Why can’t my non-Catholic friend take communion when she comes to Mass with me at the university chapel?

I hear this question rather frequently from college students. I gently reply, first, in the Catholic church, we don’t “take,” we “receive,” communion. By receiving communion we are signaling, i.e., sign-ing (Sacraments are “signs”), that we are trying to live our lives according to the teachings of the Catholic faith. Communion is not the cookie at the end of the meal. Communion is much more like a fraternity or sorority pin. You can go to the GREEK party, but you don’t wear the frat’s pin unless you pledge and join the fraternity. I invite those who are not receiving communion to feel free and encouraged to come forward and receive a blessing by crossing their arms across their chest to signal to the Eucharistic Minister that they are asking for a blessing.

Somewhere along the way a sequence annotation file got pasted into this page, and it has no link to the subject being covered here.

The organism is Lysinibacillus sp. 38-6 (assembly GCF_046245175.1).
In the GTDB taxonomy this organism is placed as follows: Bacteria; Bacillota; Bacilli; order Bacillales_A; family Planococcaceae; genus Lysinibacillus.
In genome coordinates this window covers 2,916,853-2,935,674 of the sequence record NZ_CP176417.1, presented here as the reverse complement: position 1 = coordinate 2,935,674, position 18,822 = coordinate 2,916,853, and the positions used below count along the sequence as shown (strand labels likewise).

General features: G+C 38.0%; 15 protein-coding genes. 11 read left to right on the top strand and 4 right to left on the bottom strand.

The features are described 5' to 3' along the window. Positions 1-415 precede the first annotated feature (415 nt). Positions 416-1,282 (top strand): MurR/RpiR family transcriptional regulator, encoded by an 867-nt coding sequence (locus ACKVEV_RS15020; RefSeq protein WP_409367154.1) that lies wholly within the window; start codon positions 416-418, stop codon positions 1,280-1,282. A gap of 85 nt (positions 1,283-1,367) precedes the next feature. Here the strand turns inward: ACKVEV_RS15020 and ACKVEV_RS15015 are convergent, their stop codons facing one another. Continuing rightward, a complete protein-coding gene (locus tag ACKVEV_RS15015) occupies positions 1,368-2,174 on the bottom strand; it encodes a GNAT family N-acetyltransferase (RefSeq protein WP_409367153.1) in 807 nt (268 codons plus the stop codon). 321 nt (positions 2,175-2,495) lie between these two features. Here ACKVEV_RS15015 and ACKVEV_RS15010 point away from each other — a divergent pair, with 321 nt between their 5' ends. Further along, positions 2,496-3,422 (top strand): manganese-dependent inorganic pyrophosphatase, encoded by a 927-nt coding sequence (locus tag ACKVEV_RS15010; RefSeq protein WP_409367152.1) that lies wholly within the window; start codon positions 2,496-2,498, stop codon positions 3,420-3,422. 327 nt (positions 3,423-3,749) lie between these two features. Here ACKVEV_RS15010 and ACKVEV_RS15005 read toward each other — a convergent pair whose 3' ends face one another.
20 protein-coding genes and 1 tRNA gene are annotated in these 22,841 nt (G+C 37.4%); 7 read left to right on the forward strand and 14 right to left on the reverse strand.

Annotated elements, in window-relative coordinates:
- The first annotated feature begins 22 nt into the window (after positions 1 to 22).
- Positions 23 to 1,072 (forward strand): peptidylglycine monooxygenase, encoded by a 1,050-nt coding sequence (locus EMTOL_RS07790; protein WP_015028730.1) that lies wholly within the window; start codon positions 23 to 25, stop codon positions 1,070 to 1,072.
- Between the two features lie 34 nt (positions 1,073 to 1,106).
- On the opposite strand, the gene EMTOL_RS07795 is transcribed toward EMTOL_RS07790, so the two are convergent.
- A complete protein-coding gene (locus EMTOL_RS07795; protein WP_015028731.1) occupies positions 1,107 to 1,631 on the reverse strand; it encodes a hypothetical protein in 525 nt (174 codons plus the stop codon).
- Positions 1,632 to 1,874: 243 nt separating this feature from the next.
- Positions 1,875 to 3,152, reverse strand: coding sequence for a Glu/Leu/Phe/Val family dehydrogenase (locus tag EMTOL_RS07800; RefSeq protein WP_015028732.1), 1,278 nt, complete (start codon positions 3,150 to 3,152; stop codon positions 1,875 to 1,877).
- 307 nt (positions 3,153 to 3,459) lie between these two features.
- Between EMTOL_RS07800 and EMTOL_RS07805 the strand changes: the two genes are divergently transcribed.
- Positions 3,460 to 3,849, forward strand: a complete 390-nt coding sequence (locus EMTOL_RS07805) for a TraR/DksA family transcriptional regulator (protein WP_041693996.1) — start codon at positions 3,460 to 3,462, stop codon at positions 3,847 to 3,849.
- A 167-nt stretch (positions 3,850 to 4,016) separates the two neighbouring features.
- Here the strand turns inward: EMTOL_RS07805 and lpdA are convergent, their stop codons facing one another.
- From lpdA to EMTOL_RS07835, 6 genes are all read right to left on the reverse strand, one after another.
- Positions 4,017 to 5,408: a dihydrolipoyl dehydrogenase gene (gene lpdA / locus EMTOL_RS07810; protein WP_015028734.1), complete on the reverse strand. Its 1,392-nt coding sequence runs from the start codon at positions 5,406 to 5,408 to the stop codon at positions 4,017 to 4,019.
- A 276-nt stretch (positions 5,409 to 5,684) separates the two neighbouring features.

Here’s a video we did some time ago, on receiving communion for Catholics, which might give you some more insight into how Catholics look at the sacrament.

Richard G. Malloy, SJ

Richard G. Malloy, S.J., Ph.D., is university chaplain at the University of Scranton in Scranton, Pennsylvania, and author of A Faith That Frees (Orbis Books).